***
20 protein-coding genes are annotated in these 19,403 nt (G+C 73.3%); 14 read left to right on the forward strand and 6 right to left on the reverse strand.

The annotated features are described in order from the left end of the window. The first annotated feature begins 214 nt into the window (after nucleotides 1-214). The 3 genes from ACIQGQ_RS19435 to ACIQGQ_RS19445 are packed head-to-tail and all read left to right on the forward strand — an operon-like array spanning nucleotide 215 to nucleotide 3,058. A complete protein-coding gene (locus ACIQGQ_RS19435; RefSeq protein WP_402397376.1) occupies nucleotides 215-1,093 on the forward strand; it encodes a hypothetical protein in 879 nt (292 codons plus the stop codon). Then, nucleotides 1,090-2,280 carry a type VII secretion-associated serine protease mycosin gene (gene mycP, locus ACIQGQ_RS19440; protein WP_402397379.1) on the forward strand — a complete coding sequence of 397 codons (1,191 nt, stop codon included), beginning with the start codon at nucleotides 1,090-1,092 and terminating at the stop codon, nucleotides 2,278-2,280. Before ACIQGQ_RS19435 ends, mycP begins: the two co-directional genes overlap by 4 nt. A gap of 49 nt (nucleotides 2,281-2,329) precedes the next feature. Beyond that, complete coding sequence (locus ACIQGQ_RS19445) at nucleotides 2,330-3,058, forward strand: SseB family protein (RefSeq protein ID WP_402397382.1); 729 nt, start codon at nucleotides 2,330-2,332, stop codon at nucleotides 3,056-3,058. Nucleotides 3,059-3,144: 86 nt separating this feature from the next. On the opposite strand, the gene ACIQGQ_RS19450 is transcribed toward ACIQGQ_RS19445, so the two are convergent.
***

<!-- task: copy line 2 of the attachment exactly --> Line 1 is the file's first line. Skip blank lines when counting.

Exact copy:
The annotated features are described in order from the left end of the window. The first annotated feature begins 214 nt into the window (after nucleotides 1-214). The 3 genes from ACIQGQ_RS19435 to ACIQGQ_RS19445 are packed head-to-tail and all read left to right on the forward strand — an operon-like array spanning nucleotide 215 to nucleotide 3,058. A complete protein-coding gene (locus ACIQGQ_RS19435; RefSeq protein WP_402397376.1) occupies nucleotides 215-1,093 on the forward strand; it encodes a hypothetical protein in 879 nt (292 codons plus the stop codon). Then, nucleotides 1,090-2,280 carry a type VII secretion-associated serine protease mycosin gene (gene mycP, locus ACIQGQ_RS19440; protein WP_402397379.1) on the forward strand — a complete coding sequence of 397 codons (1,191 nt, stop codon included), beginning with the start codon at nucleotides 1,090-1,092 and terminating at the stop codon, nucleotides 2,278-2,280. Before ACIQGQ_RS19435 ends, mycP begins: the two co-directional genes overlap by 4 nt. A gap of 49 nt (nucleotides 2,281-2,329) precedes the next feature. Beyond that, complete coding sequence (locus ACIQGQ_RS19445) at nucleotides 2,330-3,058, forward strand: SseB family protein (RefSeq protein ID WP_402397382.1); 729 nt, start codon at nucleotides 2,330-2,332, stop codon at nucleotides 3,056-3,058. Nucleotides 3,059-3,144: 86 nt separating this feature from the next. On the opposite strand, the gene ACIQGQ_RS19450 is transcribed toward ACIQGQ_RS19445, so the two are convergent.